CNYCA’S COVID-19 Economic Update – 09.29.21

It’s not just a New York City problem; pandemic job losses in the rest of New York State also far surpass national averages.

COVID-19 Economic Update is a bi-weekly column prepared by economist James Parrott of the Center for New York City Affairs (CNYCA) at The New School, whose research is supported by the Consortium for Worker Education and the 21st Century ILGWU Heritage Fund. Read past installments here. 

The employment rebound stalled again over the summer after steady gains from January through May. This was true for the U.S. overall, and for New York City and other areas within New York State. Whereas the rollout of the vaccine this past spring initially provided reason for optimism regarding a sustained recovery, significant vaccine hesitation coupled with the spread of the Delta variant combined to push up infection rates across the country beginning in mid-summer. As we saw initially last fall and early winter when the 2nd Covid-19 wave swept the country, rising case rates can quickly bring the jobs recovery to a halt. Consumers become more cautious about entering public spaces, corporations allow remote working to continue, and businesses limit their hiring. Not surprisingly, some workers also express hesitancy about returning to work because of personal or family health concerns.

While New York City accounts for a lot of New York State’s pandemic job losses, other regions within the state – the Downstate suburbs, the Upstate metro areas, and the Upstate non-metro areas – have also suffered steeper-than-national average job losses and experienced less of a rebound than other parts of the nation. While New York City’s job losses are three times the national average, the suburbs and the Upstate non-metro areas have been hit more than twice as hard, and the Upstate metro areas nearly twice as hard as the nation overall.

Source: BLS, seasonally adjusted total nonagricultural establishment employment.

As Figure 2 indicates, all parts of New York except the Upstate non-metro areas suffered steeper job losses during the first two months of the pandemic than did the nation as a whole. And except for New York City, most regions within the Empire State saw faster job rebounds in the first six months of recovery (April-October of 2020). However, in the ensuing 10 months from October 2020 through August 2021, job growth in the New York City suburbs was only 1.0 percent and 2.6 percent in the Upstate metro areas, slower than the 3.3 percent pace of job growth in the nation overall or New York City’s 3.4 percent growth. On net over those 10 months, the Upstate non-metro areas actually lost employment (-1.2 percent).

Figure 2

Source: BLS, seasonally adjusted total nonagricultural establishment employment.

As of August of this year, New York State had regained since April 2020 only 56 percent of the jobs lost during the first two months of steep pandemic-related job declines. In comparison, the nation overall has regained 76 percent. The Upstate metro areas as a group have fared better in recovering 67 percent of job losses than have the Downstate suburbs (62 percent recovered), New York City (48 percent recovered), or the Upstate non-metro areas (only 43 percent recovered).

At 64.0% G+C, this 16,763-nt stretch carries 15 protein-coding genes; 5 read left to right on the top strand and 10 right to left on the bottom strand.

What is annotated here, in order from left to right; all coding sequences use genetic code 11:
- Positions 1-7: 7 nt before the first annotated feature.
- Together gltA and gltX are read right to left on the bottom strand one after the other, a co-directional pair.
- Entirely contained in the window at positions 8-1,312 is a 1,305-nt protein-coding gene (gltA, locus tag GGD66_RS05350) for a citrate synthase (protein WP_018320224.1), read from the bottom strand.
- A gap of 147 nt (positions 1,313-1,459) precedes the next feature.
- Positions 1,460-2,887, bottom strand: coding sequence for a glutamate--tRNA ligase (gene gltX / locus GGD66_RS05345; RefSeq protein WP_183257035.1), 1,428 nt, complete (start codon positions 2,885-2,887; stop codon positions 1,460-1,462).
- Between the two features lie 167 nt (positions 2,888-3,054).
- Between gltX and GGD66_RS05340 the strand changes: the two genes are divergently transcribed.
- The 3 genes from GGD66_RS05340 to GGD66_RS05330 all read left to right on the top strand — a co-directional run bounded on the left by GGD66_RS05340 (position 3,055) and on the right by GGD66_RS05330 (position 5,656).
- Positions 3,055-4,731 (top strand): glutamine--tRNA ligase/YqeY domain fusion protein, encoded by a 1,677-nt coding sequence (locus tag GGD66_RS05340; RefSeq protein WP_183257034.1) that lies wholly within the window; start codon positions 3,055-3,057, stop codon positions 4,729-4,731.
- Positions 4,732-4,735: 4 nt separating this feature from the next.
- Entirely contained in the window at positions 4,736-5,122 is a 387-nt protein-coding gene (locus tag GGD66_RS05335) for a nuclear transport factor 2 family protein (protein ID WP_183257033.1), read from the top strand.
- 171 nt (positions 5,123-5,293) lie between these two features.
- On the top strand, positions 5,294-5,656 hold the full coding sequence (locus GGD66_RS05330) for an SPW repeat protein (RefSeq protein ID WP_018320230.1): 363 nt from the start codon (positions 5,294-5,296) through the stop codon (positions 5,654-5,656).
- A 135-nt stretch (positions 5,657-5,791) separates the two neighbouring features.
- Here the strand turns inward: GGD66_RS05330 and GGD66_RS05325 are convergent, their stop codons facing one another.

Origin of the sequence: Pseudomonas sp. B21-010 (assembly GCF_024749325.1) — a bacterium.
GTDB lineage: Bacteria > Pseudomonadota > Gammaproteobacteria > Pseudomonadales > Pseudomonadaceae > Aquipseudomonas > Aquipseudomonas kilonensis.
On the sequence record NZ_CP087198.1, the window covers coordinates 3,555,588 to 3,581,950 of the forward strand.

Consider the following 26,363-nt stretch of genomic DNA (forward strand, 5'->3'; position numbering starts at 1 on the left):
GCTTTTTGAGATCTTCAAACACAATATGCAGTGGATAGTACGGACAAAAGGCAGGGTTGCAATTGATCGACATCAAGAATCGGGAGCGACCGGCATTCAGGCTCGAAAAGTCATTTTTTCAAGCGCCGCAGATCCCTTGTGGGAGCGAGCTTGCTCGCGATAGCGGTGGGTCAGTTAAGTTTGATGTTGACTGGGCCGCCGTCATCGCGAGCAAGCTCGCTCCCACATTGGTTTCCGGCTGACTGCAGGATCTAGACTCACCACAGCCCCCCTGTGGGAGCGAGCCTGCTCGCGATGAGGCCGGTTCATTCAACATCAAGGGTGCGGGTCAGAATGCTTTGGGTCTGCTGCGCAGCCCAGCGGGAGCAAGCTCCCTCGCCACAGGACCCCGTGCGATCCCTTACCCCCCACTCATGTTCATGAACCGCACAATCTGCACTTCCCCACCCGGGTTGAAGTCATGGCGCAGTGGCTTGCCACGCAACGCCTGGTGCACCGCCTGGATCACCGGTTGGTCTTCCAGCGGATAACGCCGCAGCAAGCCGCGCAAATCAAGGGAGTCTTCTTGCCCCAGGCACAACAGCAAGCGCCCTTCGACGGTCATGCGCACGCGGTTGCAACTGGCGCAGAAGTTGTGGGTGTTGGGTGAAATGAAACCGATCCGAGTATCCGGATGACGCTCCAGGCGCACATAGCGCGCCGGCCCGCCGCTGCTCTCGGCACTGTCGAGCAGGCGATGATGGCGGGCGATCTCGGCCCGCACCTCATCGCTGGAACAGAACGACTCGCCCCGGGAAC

Among Upstate metro areas, Rochester and Buffalo have fared better than the others, with moderate job gains over the past 10 months and rebounds that are close to the national average. Still, Rochester has nearly 26,000 fewer jobs than before the pandemic, and Buffalo’s job count is 34,500 smaller. The Downstate suburbs have 182,000 fewer jobs than in February 2020. Those employment losses are all much worse than during the 2008-09 Great Recession. 

As of August, New York State still had a pandemic jobs deficit of 875,000 fewer jobs than in February 2020. That represents one out of every six jobs lost to the pandemic in the United States as a whole. New York’s 16.4 percent share of the nation’s pandemic job loss is 2.5 times as great as the state’s 6.4 percent share of the nation’s jobs prior to the pandemic. 

This disparity underscores the urgency for Albany leaders to act expeditiously to address New York’s much more serious unemployment crisis. Over 1.6 million state residents lost access to unemployment assistance when Federal benefits expired earlier this month. The loss of the Federal unemployment benefits will mean billions of dollars in reduced consumer spending each month, further weakening an already-sluggish recovery. Hundreds of thousands of New Yorkers are facing a particularly bleak employment outlook for several more months. It would be enormously expensive for New York to replace Federally funded unemployment assistance. A more practical and workable alternative would be to provide wage subsidies on a targeted basis to workers and small businesses most in need, coupled with a greater State investment in workforce retraining programs to enable more residents to trade up to better jobs, including to fill openings in tech-related fields and health care.